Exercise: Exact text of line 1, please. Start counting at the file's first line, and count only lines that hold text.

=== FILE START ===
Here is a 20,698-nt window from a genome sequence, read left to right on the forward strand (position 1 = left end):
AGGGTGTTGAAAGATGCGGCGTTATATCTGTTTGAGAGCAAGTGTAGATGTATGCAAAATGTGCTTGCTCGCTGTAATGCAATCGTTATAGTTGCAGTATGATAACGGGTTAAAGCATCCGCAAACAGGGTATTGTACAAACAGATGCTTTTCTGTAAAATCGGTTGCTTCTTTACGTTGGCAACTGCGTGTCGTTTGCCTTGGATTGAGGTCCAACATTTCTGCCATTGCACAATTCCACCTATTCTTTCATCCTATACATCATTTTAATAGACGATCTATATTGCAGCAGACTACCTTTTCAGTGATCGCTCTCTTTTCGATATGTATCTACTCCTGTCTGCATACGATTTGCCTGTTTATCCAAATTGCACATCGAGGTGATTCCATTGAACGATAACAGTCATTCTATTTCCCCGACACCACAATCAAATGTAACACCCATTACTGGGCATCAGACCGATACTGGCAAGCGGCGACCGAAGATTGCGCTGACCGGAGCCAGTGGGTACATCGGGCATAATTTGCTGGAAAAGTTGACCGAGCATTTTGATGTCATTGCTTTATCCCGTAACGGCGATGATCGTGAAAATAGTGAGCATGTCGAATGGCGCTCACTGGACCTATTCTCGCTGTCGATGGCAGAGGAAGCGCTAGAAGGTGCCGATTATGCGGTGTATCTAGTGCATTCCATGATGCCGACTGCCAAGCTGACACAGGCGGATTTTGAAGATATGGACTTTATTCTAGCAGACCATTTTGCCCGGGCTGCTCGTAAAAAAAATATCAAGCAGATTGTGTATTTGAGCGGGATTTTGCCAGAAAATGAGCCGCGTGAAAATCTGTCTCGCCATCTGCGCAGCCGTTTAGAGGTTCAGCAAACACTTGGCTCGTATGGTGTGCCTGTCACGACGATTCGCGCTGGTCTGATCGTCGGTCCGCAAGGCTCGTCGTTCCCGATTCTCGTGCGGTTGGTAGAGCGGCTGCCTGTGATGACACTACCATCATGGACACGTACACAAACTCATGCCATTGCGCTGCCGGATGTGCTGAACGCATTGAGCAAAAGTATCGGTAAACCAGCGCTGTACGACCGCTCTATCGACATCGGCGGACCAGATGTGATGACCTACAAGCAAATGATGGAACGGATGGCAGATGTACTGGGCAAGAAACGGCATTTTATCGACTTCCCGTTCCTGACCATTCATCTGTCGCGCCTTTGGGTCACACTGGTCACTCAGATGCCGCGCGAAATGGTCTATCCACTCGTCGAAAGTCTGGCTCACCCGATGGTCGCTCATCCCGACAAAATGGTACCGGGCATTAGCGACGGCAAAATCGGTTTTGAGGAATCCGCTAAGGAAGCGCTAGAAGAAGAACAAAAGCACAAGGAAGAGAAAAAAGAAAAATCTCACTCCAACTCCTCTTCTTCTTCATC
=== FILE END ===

Here is a 20,698-nt window from a genome sequence, read left to right on the forward strand (position 1 = left end):